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Windows Azure platform overview for Windows Phone

[This documentation is preliminary and is subject to change.]

June 28, 2012

Applies to: Windows Phone 8 Developer Preview | Windows Phone OS 7.1

The Windows Azure platform is an Internet-scale cloud services platform hosted through Microsoft data centers. It provides highly scalable processing and storage capabilities, a relational database service, and premium data subscriptions that you can use to build compelling Windows Phone applications.

Tip Tip:

See the Windows Azure Toolkit for Windows Phone for additional resources for building mobile applications that use cloud services running in Windows Azure. The toolkit includes Visual Studio project templates for Windows Phone and Windows Azure, class libraries optimized for use on the device, sample applications, and documentation.

This topic provides an overview of the Windows Azure platform features that you can use with the Windows Phone application platform. For information about how to use the Windows Azure platform, see Overview of Creating a Hosted Service for Windows Azure. For information about using web services with your Windows Phone applications, see Communications for Windows Phone.

This topic contains the following sections.

A hosted service in Windows Azure is a runtime execution environment for managed and native code. An application built on a hosted service is structured as one or more roles. When it executes, the application typically runs two or more instances of each role, with each instance running as its own virtual machine (VM).

You can use Windows Azure roles to offload work from your Windows Phone applications and perform tasks that are difficult or not possible with the Windows Phone application platform. For example, a web role could directly query a SQL Azure relational database and expose the data via a Windows Communication Foundation (WCF) service. For more information about writing Windows Phone applications that consume web services, see Communications for Windows Phone.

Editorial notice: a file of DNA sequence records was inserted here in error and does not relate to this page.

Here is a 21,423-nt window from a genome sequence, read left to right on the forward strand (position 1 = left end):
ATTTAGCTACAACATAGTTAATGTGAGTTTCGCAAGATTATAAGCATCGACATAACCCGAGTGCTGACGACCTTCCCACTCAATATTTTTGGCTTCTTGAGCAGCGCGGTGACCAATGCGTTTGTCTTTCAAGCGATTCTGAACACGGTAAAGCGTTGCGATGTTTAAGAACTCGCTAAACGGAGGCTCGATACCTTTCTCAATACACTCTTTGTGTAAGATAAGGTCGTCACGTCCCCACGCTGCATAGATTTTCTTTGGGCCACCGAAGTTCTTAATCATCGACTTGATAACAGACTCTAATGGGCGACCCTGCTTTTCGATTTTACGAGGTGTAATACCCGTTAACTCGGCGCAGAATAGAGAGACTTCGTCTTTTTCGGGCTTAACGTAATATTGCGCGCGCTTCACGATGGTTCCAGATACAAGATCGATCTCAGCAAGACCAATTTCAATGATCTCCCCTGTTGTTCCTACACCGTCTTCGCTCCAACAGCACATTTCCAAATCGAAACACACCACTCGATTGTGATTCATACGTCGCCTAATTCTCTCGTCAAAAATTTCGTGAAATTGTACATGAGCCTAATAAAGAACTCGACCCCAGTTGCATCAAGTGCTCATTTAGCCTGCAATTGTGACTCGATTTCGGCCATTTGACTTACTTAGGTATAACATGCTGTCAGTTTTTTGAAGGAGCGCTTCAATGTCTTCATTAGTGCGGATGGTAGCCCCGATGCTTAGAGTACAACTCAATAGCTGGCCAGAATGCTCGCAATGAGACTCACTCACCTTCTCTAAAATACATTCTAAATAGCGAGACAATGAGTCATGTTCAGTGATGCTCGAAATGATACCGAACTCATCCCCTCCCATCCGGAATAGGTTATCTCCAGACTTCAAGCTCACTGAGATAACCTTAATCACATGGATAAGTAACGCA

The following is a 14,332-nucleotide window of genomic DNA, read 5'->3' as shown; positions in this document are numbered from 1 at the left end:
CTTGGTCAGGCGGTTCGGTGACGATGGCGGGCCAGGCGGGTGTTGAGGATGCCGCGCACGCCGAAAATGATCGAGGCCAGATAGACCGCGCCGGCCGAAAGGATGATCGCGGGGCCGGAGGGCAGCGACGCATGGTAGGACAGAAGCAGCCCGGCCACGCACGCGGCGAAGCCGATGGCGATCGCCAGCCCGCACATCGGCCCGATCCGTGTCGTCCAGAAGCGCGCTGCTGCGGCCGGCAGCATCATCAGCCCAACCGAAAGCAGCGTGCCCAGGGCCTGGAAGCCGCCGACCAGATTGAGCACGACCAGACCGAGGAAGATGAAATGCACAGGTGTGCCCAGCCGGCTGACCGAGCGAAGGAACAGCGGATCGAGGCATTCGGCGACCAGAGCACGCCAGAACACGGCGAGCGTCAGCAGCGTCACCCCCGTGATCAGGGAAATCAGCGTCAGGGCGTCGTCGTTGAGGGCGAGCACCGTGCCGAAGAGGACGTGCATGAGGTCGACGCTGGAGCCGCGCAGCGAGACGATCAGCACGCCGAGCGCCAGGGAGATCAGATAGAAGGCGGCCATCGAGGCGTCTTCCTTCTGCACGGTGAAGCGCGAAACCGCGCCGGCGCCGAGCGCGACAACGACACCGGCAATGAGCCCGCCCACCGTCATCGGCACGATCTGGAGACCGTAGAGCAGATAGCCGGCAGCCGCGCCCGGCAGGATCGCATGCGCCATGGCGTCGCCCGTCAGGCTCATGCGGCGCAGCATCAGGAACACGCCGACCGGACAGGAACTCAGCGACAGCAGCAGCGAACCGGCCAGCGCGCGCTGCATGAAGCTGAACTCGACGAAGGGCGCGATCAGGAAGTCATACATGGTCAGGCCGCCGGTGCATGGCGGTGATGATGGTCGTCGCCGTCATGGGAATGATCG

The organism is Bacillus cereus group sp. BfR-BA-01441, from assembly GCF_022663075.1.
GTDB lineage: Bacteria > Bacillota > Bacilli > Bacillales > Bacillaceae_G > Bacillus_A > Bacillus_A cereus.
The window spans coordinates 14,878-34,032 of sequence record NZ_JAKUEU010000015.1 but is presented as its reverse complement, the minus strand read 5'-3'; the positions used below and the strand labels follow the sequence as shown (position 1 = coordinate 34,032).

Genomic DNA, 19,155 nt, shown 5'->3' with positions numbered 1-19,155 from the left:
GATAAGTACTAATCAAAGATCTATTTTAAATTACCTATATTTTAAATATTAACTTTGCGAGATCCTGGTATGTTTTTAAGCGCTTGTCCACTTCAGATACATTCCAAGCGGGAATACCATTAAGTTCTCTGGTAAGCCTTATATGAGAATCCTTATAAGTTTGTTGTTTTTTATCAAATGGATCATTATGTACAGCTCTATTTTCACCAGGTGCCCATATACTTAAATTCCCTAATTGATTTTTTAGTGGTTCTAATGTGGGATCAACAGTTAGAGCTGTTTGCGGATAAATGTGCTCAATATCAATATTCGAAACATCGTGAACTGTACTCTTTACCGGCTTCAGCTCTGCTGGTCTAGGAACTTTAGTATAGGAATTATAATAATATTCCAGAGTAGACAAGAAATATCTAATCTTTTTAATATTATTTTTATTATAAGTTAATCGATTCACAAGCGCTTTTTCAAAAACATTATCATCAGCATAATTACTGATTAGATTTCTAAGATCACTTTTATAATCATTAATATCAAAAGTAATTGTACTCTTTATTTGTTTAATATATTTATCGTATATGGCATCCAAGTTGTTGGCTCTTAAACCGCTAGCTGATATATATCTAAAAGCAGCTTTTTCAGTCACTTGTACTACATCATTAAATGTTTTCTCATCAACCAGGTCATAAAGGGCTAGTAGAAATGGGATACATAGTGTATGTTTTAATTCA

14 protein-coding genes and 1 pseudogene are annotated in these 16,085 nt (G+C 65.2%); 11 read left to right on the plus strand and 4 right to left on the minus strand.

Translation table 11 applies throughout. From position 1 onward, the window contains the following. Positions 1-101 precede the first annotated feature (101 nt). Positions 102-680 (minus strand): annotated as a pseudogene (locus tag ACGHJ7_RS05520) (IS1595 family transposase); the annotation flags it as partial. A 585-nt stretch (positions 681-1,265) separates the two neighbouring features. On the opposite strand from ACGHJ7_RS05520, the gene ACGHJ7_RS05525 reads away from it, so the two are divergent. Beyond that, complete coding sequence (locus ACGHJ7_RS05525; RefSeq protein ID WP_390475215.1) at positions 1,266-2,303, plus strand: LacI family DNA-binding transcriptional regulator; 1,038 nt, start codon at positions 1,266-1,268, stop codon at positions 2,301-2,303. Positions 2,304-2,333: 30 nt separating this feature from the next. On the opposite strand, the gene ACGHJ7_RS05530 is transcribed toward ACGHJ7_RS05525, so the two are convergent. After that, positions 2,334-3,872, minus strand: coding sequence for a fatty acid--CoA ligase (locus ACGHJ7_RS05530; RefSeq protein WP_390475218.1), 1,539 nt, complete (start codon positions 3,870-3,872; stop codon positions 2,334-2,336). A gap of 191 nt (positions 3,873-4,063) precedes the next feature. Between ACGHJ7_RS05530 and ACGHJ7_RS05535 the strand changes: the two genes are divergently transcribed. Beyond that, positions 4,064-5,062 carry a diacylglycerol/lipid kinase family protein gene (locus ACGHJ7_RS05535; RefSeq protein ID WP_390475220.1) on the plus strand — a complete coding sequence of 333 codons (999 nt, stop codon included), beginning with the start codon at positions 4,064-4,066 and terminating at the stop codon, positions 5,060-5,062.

There are several benefits to using a Windows Azure hosted service in conjunction with your Windows Phone application:

  • Programming options: When writing managed code for a Windows Azure role, developers can use many of the .NET Framework 4 libraries common to server and desktop applications. Although a substantial number of Silverlight and XNA Framework components are available for developing a Windows Phone application, there are limits to what can be done with those components.

  • Availability: Windows Azure roles run in a highly available Internet-scale hosting environment built on geographically distributed data centers. Considering that the phone can be turned off, a Windows Azure role may be a better choice for long-running tasks or code that needs to be running all the time.

  • Processing capabilities: The processing capabilities of a Windows Azure role can scale elastically across servers to meet increasing or decreasing demand. In contrast, on a Windows Phone, a single processor with finite capabilities is shared by all applications on the phone.

A Windows Azure web role can provide Windows Phone applications access to data by hosting multiple web services including Windows Communication Foundation (WCF) services and WCF data services. WCF is a part of the .NET Framework that provides a unified programming model for rapidly building service-oriented applications. WCF Data Services enables the creation and consumption of Open Data Protocol (OData) services from the Web (formerly known as ADO.NET Data Services). For more information, see the WCF Developer Center and the WCF Data Services Developer Center.

Storage resources on the phone are limited. To optimize the user experience, Windows Phone applications should minimize the use of isolated storage and store only what is necessary for subsequent launches of the application. One way to minimize the use of isolated storage is to use Windows Azure storage services instead. For more information about isolated storage best practices, see Isolated storage best practices for Windows Phone.